Old 15-08-2016, 10:30   #21
Registered User
 
Capt Phil's Avatar

Join Date: Jun 2010
Location: Stateline NV
Boat: Prior boats: Transpac 49; DeFever 54
Posts: 2,715
Re: Trawler - Single Engine vs Twins

Grew up and cut my seagoing teeth on single screw commercial fishing vessels and towboats in the PNW. I don't recall any problems we couldn't fix over about a 25 year period.
After a number of years cruising aboard our ketch and living aboard we opted for a 54 foot twin diesel CAT 330's. Heaps of room to live aboard and burned 4 gal/hr from Port Townsend to San Diego which is pretty lean consumption at 1500 RPM.
For ease of maintenance, fuel consumption, and room to work on your engine, I would opt for a single diesel. Twins are great for maneuverability but they cramp an engine room. Very easy to berth but with a little practice you can slide a single screw into just about anywhere. Remember, the wind is your friend!
Cheers, Phil
__________________
Capt Phil is offline   Reply With Quote
Old 15-08-2016, 10:53   #22
Registered User

Join Date: Apr 2013
Posts: 61
Re: Trawler - Single Engine vs Twins

the one thing that will b almost impossible with a single will b reverse steering and that is because the rudder is about 1/10 the size of one on a sailboat as long as you are are going in bow first a single engine would b fine. owner choy lee 37 120hp ford leaman n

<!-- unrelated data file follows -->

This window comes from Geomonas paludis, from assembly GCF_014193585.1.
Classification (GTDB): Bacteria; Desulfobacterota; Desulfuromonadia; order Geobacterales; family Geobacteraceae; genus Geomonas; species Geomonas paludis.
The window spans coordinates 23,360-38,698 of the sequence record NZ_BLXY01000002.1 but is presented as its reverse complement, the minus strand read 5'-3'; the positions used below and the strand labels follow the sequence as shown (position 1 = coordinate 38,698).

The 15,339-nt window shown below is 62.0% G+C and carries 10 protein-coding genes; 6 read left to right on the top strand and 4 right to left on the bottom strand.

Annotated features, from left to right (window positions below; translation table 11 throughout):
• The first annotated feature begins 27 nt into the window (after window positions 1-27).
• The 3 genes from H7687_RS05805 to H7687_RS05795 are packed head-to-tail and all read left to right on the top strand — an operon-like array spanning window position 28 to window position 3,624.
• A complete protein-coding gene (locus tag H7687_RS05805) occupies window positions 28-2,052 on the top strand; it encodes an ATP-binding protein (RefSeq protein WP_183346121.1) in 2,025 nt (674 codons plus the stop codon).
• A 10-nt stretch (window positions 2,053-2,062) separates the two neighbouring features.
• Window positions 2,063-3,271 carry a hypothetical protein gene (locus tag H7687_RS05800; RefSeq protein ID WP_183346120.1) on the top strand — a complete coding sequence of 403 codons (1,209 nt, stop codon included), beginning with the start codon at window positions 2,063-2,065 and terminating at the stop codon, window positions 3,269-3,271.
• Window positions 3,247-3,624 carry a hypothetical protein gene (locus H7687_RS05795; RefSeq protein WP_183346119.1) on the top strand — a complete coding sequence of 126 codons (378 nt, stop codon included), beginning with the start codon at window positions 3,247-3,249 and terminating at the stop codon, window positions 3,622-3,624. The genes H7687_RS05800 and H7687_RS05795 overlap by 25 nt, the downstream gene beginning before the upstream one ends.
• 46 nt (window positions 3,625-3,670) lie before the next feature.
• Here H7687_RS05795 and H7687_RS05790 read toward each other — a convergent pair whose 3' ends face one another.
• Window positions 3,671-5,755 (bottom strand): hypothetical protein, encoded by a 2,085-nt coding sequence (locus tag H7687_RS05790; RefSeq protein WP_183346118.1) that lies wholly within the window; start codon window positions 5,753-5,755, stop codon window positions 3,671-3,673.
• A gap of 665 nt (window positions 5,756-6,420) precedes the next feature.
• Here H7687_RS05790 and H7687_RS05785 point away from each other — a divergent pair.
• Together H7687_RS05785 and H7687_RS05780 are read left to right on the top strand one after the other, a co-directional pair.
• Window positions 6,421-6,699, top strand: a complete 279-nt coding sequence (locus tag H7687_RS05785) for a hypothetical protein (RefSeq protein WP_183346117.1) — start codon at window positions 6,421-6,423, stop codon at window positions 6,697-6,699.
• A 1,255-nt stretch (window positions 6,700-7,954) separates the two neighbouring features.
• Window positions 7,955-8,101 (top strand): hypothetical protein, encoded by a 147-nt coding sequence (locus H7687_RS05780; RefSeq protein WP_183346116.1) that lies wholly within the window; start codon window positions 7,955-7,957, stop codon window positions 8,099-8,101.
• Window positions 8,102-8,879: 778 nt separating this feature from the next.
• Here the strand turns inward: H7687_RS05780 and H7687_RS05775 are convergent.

__________________
roberthowell is offline   Reply With Quote
Old 15-08-2016, 11:11   #23
Registered User
 
Capt Phil's Avatar

Join Date: Jun 2010
Location: Stateline NV
Boat: Prior boats: Transpac 49; DeFever 54
Posts: 2,715
Re: Trawler - Single Engine vs Twins

Quote:
Originally Posted by Scout 30 View Post
Back when Bill Parlatore was the editor of Passagemaker Magazine this was one of his favorite topics. As I recall he was firmly in the single engine camp & I believe his reasoning was that diesels are very reliable these days & when they go down it's almost always due to fuel issues which takes down both engines if you have twins. There was also a lot of anecdotal evidence that twins tend to pull stuff into the props where as with singles the props are very well protected.
Truer words were never spoken, Scout! The number of times I went over the side at Catalina with my hooka setup to untangle the mooring lead line from twin screw props is more than I can count on my fingers and toes!
Twins just seem to drag in everything. I had a fortunate outcome driving down the coast from Port Townsend years ago and ran over a floating line about 1 1/4" in diameter. Thank goodness one of the crew on the bow saw it and hollers LINE which gave me time to throw the vessel into neutral and it hung up on both stabilizers. We managed to floss it off and left it on the Coast Guard dock in Fort Bragg. It could have pulled one of the shafts completely out had my crew not spotted it. Phil
__________________
Capt Phil is offline   Reply With Quote